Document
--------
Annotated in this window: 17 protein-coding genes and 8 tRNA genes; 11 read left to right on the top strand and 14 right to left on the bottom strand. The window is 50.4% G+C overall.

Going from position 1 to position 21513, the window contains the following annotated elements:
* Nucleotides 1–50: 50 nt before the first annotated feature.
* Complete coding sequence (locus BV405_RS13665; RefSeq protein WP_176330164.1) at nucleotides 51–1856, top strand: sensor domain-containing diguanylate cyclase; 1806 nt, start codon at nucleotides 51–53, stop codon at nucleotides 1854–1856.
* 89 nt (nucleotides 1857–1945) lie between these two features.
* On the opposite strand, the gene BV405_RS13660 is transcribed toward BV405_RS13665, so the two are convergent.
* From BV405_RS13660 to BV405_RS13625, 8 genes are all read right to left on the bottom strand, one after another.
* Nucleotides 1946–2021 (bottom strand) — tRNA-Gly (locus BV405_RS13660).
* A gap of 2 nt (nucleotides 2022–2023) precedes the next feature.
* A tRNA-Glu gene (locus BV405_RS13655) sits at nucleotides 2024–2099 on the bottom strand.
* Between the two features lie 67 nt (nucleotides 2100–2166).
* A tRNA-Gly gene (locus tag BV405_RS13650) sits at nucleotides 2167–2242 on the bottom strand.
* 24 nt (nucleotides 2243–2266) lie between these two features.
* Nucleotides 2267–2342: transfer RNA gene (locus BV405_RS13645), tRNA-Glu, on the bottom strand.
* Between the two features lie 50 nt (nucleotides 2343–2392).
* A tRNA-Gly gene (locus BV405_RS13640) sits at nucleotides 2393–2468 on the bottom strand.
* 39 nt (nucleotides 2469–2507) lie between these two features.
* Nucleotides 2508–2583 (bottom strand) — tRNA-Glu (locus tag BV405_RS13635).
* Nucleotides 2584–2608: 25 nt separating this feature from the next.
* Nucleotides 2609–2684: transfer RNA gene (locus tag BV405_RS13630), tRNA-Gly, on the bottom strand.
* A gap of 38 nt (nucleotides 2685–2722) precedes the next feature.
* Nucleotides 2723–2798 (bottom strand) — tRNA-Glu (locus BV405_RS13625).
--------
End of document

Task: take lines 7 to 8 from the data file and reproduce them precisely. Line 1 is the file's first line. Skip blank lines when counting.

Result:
* From BV405_RS13660 to BV405_RS13625, 8 genes are all read right to left on the bottom strand, one after another.
* Nucleotides 1946–2021 (bottom strand) — tRNA-Gly (locus BV405_RS13660).